Year Released: 2004
MPAA Rating: PG-13
Running Time: 106 minutes
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“50 First Dates” answers a question that has been plaguing movie buffs for the last three years… What if Christopher Nolan’s dark and gritty thriller Memento was actually a sweet romantic comedy?
Henry Roth (Adam Sandler) is a zoo veterinarian on Oahu who spends most of his days wooing female tourists and then dumping them before their return trip. One day, he wanders into a diner on the north shore and meets Lucy (Drew Barrymore), who is eating alone. Soon, he gathers up the nerve to talk to her, and they really hit it off.
When Henry returns to the restaurant the next day, he finds that she doesn’t remember him at all. The diner owner lets him in on her background – that Lucy was in a terrible car accident a year before and lost her short term memory. Every night when she goes to sleep, her memory is erased and she thinks it’s the morning of her accident. In spite of this, Henry starts a relationship with her, and in order to do so, he must make her fall in love with him every day.
Hey, at least the film isn’t just a failed Saturday Night Live sketch, which is what it had set itself up to be.
It has been interesting to watch Adam Sandler’s career over the years. Some of his earlier works like “Billy Madison” and “Happy Gilmore” were by no means great films but were at least entertaining for the Adam Sandler fan. It wasn’t until he had some mainstream success with films like The Wedding Singer and Big Daddy that he came to realize he could be a leading man. I don’t know if anyone else in the world agrees with him on this point, but that’s where Sandler’s been trying to direct his career lately.
Even until last year’s Anger Management, Sandler stayed partially true to his obnoxious-college-student roots. This hasn’t always worked for him, considering his near career-killing role in Little Nicky. With “50 First Dates,” Sandler is really, really, really trying to be a leading man – and a leading man in a romantic comedy, no less.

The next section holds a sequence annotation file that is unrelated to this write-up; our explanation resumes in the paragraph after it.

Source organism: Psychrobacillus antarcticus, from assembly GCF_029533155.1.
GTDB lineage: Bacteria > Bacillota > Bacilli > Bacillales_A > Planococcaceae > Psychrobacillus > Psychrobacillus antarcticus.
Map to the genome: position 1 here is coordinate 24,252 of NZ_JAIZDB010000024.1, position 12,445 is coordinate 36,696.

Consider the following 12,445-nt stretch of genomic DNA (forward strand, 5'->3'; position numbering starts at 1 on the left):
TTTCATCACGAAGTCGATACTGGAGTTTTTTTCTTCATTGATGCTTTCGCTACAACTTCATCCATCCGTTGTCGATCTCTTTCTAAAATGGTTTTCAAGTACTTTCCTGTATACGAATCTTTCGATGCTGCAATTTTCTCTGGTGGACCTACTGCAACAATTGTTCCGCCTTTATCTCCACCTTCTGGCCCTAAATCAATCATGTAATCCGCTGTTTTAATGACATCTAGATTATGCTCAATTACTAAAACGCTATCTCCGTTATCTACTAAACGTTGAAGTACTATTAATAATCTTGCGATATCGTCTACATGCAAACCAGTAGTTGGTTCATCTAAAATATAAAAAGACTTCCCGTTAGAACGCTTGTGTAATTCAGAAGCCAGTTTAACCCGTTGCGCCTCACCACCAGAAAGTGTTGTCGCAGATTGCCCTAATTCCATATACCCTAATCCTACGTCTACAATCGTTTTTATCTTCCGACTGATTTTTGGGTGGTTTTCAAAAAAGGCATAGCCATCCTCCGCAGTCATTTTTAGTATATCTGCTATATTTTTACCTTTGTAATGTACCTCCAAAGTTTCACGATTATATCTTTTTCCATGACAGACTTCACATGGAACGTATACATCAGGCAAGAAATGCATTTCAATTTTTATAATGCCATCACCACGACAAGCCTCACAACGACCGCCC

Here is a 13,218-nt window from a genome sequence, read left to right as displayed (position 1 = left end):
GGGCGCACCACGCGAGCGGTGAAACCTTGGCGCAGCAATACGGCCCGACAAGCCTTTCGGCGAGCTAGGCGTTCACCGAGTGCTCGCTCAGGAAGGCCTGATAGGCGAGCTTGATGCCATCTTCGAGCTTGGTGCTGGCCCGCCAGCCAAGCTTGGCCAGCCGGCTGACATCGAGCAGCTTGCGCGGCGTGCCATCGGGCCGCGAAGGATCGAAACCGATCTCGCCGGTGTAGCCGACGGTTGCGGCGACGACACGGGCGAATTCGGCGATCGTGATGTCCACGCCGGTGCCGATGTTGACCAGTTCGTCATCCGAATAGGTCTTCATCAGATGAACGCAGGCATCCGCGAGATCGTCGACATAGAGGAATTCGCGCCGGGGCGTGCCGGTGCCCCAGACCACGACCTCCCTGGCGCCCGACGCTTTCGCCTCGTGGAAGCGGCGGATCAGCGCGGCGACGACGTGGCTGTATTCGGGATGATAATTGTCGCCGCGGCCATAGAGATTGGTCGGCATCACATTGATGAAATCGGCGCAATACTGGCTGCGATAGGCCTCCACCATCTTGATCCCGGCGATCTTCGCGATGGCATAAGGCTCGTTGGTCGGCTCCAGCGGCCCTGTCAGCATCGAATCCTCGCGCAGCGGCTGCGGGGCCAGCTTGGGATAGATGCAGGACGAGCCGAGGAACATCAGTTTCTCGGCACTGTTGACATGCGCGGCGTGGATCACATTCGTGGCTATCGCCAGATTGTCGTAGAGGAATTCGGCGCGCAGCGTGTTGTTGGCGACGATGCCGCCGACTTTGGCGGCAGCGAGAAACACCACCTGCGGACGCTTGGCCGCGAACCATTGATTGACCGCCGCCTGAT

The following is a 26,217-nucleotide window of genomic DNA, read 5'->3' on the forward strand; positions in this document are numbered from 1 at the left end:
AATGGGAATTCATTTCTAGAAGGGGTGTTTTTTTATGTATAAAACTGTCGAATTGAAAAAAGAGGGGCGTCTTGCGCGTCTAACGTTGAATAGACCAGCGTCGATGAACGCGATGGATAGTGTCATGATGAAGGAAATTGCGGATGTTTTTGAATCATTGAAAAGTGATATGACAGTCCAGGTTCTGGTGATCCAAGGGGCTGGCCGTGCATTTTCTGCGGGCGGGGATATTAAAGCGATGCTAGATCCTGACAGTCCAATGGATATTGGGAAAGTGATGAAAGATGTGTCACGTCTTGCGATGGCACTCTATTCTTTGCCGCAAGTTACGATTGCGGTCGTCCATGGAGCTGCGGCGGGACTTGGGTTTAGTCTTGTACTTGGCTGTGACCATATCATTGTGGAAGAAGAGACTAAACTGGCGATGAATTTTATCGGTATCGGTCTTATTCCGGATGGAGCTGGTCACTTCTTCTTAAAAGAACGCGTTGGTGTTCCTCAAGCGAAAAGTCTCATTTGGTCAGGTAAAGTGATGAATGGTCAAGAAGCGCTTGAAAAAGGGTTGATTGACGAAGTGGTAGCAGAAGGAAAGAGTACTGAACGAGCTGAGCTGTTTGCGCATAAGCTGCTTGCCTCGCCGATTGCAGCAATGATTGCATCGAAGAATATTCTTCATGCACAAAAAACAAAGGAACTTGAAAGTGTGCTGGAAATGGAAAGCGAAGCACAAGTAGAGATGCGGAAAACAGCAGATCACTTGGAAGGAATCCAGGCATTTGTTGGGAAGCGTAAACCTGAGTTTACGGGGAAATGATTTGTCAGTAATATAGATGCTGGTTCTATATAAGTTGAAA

Sandler isn’t terrible in the role, but he really isn’t great either. As corny as it is, there’s a lot of heart to “50 First Dates.” But this happens more in spite of Adam Sandler than because of him. The heart comes from Drew Barrymore, really, and some of the supporting cast.
In fact, when Adam Sandler tries his old comedic style from his SNL and stand-up days, the jokes fizzle and fall flat. Some examples of this include a patient in the hospital with only a 10-second memory and an old friend of Lucy’s whose had gender reassignment surgery. In fact, these parts of the film are uncomfortable and out of place in a basic romantic comedy. Thank God there are only a few of them to deal with.
Otherwise, Sandler pretty much blends into the woodwork. Anyone could have played his role. (Well, not anyone, I’m sure. I doubt that Gabe Kaplan from “Welcome Back Kotter” just wouldn’t have been believable.) But the character of Henry Roth was more of an empty blank that could have been filled by any of Hollywood’s young A-listers… yes, even Ashton Kutcher.
Some other notable performances come from Rob Schneider as Henry’s wacky Hawaiian friend Ula and Sean Astin as Lucy’s steroid soaked brother. It’s good to see Astin got himself back in shape after his role of the hefty Hobbit Samwise in “The Lord of the Rings.” Lusia Strus also gives a pretty funny performance as the sexually ambiguous vet tech Alexa.
Probably the hardest part of the plot to swallow is Henry’s womanizing. I don’t know whose idea this was, but it sounded more like Sandler living out some dorm room fantasies. Sandler may be able to get the girls now, but his sex appeal would be severely reduced if he didn’t have the money, movie star status and his tenure on SNL. If Sandler were living paycheck-to-paycheck, making $20,000 a year working behind a taco stand and crashing on his parent’s couch every night, the Drew Barrymores of the world wouldn’t be flocking to his side.
If you like romantic comedies, “50 First Dates” is definitely going to push your buttons. Barrymore brings a touching innocence to the character of Lucy – a role that decidedly isn’t a blank that could be filled by anyone. It’s a great date movie, and appropriately opens to the Valentine’s Day weekend. It’s one of the better films Sandler’s done since his last on-screen pairing with Barrymore in The Wedding Singer. But I still wouldn’t hurry to cast him as the big romantic lead in anything if I were a movie executive.
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Posted on February 15, 2004 in Reviews by Kevin Carr
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